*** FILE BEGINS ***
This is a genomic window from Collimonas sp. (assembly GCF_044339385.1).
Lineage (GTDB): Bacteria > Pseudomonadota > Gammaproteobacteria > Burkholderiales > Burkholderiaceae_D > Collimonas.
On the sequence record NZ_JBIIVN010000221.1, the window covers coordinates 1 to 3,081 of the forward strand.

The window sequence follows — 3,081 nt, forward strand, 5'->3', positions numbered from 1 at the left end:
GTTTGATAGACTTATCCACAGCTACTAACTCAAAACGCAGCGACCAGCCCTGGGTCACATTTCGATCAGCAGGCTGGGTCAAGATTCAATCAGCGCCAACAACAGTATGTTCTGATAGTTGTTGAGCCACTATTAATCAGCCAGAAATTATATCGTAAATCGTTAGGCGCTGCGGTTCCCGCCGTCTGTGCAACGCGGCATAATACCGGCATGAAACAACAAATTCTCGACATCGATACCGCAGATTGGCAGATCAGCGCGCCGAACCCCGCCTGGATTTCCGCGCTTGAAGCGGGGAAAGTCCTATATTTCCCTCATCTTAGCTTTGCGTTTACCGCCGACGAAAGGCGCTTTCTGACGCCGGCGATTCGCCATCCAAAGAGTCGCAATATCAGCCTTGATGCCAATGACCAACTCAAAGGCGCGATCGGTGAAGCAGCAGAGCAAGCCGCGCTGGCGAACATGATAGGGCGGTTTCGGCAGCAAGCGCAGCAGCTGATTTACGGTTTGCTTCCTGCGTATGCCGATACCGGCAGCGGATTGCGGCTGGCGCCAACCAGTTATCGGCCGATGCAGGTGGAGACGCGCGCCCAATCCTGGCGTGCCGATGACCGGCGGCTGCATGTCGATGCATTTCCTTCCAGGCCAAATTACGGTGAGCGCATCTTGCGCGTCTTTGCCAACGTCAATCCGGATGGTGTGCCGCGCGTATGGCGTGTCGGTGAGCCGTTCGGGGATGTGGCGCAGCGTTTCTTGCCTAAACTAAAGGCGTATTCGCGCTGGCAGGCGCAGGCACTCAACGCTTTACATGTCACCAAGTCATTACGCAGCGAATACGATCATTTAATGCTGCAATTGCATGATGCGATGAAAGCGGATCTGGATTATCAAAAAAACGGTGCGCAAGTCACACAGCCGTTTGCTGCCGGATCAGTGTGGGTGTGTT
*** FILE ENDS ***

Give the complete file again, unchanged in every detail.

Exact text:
This is a genomic window from Collimonas sp. (assembly GCF_044339385.1).
Lineage (GTDB): Bacteria > Pseudomonadota > Gammaproteobacteria > Burkholderiales > Burkholderiaceae_D > Collimonas.
On the sequence record NZ_JBIIVN010000221.1, the window covers coordinates 1 to 3,081 of the forward strand.

The window sequence follows — 3,081 nt, forward strand, 5'->3', positions numbered from 1 at the left end:
GTTTGATAGACTTATCCACAGCTACTAACTCAAAACGCAGCGACCAGCCCTGGGTCACATTTCGATCAGCAGGCTGGGTCAAGATTCAATCAGCGCCAACAACAGTATGTTCTGATAGTTGTTGAGCCACTATTAATCAGCCAGAAATTATATCGTAAATCGTTAGGCGCTGCGGTTCCCGCCGTCTGTGCAACGCGGCATAATACCGGCATGAAACAACAAATTCTCGACATCGATACCGCAGATTGGCAGATCAGCGCGCCGAACCCCGCCTGGATTTCCGCGCTTGAAGCGGGGAAAGTCCTATATTTCCCTCATCTTAGCTTTGCGTTTACCGCCGACGAAAGGCGCTTTCTGACGCCGGCGATTCGCCATCCAAAGAGTCGCAATATCAGCCTTGATGCCAATGACCAACTCAAAGGCGCGATCGGTGAAGCAGCAGAGCAAGCCGCGCTGGCGAACATGATAGGGCGGTTTCGGCAGCAAGCGCAGCAGCTGATTTACGGTTTGCTTCCTGCGTATGCCGATACCGGCAGCGGATTGCGGCTGGCGCCAACCAGTTATCGGCCGATGCAGGTGGAGACGCGCGCCCAATCCTGGCGTGCCGATGACCGGCGGCTGCATGTCGATGCATTTCCTTCCAGGCCAAATTACGGTGAGCGCATCTTGCGCGTCTTTGCCAACGTCAATCCGGATGGTGTGCCGCGCGTATGGCGTGTCGGTGAGCCGTTCGGGGATGTGGCGCAGCGTTTCTTGCCTAAACTAAAGGCGTATTCGCGCTGGCAGGCGCAGGCACTCAACGCTTTACATGTCACCAAGTCATTACGCAGCGAATACGATCATTTAATGCTGCAATTGCATGATGCGATGAAAGCGGATCTGGATTATCAAAAAAACGGTGCGCAAGTCACACAGCCGTTTGCTGCCGGATCAGTGTGGGTGTGTT